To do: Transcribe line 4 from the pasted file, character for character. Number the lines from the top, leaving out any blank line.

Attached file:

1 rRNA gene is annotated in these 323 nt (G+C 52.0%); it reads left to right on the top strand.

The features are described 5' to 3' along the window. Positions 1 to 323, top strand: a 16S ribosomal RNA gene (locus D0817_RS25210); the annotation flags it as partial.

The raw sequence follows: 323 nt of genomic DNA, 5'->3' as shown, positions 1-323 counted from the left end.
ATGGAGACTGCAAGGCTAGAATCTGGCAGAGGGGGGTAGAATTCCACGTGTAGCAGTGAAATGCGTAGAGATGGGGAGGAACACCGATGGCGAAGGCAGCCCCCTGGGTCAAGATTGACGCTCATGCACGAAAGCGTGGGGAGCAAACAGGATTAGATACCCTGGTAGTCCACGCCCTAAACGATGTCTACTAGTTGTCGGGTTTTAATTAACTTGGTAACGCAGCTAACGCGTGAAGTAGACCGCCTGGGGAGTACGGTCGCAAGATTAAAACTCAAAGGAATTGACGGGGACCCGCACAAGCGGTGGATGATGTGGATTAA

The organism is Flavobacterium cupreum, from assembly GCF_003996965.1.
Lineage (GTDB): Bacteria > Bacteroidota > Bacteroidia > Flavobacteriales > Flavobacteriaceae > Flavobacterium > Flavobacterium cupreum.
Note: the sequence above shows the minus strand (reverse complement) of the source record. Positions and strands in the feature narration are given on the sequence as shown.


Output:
ATGGAGACTGCAAGGCTAGAATCTGGCAGAGGGGGGTAGAATTCCACGTGTAGCAGTGAAATGCGTAGAGATGGGGAGGAACACCGATGGCGAAGGCAGCCCCCTGGGTCAAGATTGACGCTCATGCACGAAAGCGTGGGGAGCAAACAGGATTAGATACCCTGGTAGTCCACGCCCTAAACGATGTCTACTAGTTGTCGGGTTTTAATTAACTTGGTAACGCAGCTAACGCGTGAAGTAGACCGCCTGGGGAGTACGGTCGCAAGATTAAAACTCAAAGGAATTGACGGGGACCCGCACAAGCGGTGGATGATGTGGATTAA